Now if you're anything like me you read that and immediately thought "Well, what the hell was happening before?". Perhaps the most alarming piece of this is that Sullivan is still propagating this idea that the manager must have final say on all new players, and seemingly forgetting that he has parted way with four managers in his eight years here, and that when the new one arrives they all want to buy new players. Sullivan is essentially putting forward a Director of Football role that is so watered down that nobody of any repute would want it. There is no mention of reshaping the culture of the club, or a top down reorganisation of the playing structure and Academy. Instead it is all just vague murmurings that suggest he still doesn't understand the problems.

Managers, however, will be queuing up for the job as they will be racking up millions of air miles flying all over the globe looking at the hundreds of players we're considering signing. Doing that and preparing a Premier League side each week should be a piece of cake.

I shouldn't grumble too much, I suppose, as this is at least a public admission that he is part of the problem, but I'm afraid I can't get that excited. Many wiser men than me have said of this chairman that you have to judge him by what he does and not what he says, and I'm afraid that applies again here.

One last point on this before I digress further still. You could make an argument that the problem hasn't completely been about identifying good players in the last few years - it's been about signing them. The club at least floated the names of William Carvalho, Leander Dendoncker, Keita Balde, Carlos Bacca and Alexandre Lacazette but failed with their bids because the financial side wasn't up to scratch.

A new Head of Recruitment will have no impact whatsoever if he is still given an insufficient budget by Sullivan. The reality is that however far Sullivan thinks he is backing away from the process, it won't be far enough. We need him to recuse himself from the day to day running of the club and leave it to the professionals. Until that happens, this is all just window dressing.


Which leaves the march.

Sometimes I think that as West Ham fans we have got too cosy with failure. We are too forgiving and too accepting of falling short, generally sucking it up with a phlegmatic nod to our mums and dads and granddads and telling ourselves that it has always been this way. The more glorious, the more we embrace it. The FA Cup in 2006, finishing third in 1985/86 and even the doomed Champions League hunt of 2015/16 - just to name the most recent examples. In each case we celebrate these things but know we could have grasped higher and gone further if we'd got luckier or been slightly better prepared.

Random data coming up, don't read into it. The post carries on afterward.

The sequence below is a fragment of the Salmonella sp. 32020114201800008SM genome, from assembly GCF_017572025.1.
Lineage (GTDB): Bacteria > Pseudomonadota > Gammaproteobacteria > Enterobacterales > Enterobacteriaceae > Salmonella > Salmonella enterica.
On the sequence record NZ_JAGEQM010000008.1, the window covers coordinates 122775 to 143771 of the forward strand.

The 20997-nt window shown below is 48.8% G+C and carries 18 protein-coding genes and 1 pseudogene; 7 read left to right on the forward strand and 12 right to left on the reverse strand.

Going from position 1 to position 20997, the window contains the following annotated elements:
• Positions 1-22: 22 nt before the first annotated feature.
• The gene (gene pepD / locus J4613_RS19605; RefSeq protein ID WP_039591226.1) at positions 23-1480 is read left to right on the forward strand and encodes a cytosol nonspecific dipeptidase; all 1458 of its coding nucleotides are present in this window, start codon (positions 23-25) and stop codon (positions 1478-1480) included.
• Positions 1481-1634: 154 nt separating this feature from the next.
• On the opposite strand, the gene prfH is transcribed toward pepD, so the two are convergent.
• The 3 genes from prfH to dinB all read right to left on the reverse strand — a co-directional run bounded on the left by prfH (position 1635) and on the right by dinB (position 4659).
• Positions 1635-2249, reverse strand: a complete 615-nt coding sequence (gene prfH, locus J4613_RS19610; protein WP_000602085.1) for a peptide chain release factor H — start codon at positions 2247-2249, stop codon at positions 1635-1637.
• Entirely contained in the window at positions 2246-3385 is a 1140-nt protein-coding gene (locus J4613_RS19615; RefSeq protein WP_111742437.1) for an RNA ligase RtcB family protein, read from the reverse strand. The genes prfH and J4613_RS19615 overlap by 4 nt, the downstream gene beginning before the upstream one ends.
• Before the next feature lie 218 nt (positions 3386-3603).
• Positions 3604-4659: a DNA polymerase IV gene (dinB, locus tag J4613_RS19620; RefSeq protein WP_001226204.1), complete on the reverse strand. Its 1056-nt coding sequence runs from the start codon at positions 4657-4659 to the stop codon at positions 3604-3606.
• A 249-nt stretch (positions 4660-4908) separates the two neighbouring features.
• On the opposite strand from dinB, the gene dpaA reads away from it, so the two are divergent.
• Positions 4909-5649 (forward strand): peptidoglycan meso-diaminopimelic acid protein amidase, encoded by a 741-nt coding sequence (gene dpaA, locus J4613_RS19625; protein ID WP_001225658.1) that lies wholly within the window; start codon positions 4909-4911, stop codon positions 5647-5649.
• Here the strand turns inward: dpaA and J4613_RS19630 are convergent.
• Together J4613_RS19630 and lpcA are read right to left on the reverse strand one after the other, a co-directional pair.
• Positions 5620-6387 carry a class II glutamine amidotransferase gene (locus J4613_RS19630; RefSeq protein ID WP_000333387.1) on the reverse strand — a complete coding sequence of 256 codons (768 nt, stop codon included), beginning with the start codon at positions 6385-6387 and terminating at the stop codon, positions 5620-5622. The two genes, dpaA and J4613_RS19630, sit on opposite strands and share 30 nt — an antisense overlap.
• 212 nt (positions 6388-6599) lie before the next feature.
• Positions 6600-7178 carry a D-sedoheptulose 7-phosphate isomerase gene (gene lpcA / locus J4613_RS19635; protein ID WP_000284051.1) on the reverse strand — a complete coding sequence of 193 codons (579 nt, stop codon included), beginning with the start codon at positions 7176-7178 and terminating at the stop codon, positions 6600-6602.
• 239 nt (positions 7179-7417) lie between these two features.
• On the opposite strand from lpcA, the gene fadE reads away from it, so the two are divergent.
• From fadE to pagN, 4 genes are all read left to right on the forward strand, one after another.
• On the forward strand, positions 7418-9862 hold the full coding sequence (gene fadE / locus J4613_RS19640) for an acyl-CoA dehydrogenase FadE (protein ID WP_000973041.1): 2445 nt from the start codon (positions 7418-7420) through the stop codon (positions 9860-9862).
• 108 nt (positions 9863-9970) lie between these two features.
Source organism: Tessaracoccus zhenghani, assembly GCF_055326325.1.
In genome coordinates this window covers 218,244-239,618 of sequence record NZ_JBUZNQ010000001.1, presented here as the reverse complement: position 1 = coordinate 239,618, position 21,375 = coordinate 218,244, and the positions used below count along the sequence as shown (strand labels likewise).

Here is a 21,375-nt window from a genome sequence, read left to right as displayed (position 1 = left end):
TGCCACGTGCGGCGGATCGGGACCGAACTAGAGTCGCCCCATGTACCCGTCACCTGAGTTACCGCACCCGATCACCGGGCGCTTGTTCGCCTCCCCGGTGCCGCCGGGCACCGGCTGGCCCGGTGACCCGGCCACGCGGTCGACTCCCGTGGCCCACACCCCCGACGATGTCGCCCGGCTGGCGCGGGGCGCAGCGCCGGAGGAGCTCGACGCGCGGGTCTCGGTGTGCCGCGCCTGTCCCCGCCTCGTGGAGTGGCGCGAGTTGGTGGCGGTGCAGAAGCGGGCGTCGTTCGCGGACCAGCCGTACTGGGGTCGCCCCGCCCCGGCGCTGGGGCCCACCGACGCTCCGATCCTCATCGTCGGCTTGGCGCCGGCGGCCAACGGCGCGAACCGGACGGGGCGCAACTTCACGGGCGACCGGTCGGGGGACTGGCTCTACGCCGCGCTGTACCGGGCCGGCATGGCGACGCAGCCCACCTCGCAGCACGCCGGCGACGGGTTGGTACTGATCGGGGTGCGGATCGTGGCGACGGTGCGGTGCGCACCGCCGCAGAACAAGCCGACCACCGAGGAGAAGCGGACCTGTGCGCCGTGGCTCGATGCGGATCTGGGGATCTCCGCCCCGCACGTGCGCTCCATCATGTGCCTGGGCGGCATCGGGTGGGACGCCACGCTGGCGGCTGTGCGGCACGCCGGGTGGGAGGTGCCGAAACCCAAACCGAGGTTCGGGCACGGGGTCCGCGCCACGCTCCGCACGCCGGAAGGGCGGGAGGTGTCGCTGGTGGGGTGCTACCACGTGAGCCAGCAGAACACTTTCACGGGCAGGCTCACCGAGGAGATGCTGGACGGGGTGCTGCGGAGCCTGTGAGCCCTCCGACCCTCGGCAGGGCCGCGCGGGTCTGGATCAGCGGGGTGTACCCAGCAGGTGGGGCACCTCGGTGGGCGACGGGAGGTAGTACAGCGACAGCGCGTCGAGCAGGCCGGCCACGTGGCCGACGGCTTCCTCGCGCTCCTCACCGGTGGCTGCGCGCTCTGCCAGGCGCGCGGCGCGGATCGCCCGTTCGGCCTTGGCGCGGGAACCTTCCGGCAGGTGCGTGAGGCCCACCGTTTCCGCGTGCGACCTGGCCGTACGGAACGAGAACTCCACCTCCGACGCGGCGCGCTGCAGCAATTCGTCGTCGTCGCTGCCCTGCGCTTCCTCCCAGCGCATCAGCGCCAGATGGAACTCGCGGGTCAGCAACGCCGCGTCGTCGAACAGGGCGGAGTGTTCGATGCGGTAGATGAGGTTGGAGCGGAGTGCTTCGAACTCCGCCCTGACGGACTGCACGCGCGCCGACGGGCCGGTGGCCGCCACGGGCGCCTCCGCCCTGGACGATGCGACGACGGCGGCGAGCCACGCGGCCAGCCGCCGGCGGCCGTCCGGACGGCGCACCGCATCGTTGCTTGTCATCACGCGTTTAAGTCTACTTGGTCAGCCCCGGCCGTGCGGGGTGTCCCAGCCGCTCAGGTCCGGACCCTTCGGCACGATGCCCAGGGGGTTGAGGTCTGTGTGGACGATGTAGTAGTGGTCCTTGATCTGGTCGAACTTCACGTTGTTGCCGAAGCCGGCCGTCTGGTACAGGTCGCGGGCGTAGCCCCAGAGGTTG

But what we have experienced in the last eighteen months doesn't fit into that narrative. Losing 4-1 at home to Swansea when you have fourth place in your grasp isn't the same as being told that you're moving to a world class stadium and arriving to find that fans in the first row have to courier the ball back to the pitch when it goes out of play.

We have been failed, and that is the sound to which our fans are marching. It's a march to the music of failure.

Personally, I would build up to a march because this is a long game now, and a march is a blunt force instrument that doesn't seem all that well suited to achieving the disparate aims that exist within the fanbase. Some want the board gone, some want them to step back, some want us to find a new stadium and some want a new badge. And that is the problem - I don't know what the march is for. I want to back it, but I'm not marching for a new badge because that's mad.

I've been discussing this with some other supporters and their thinking is that it doesn't matter whether the march has coordinated aims but instead it's there as a show of strength and a statement that enough is enough. Something has to change and here are twenty thousand people in support of that position. And fair enough - God knows I've spent long enough outlining why I agree.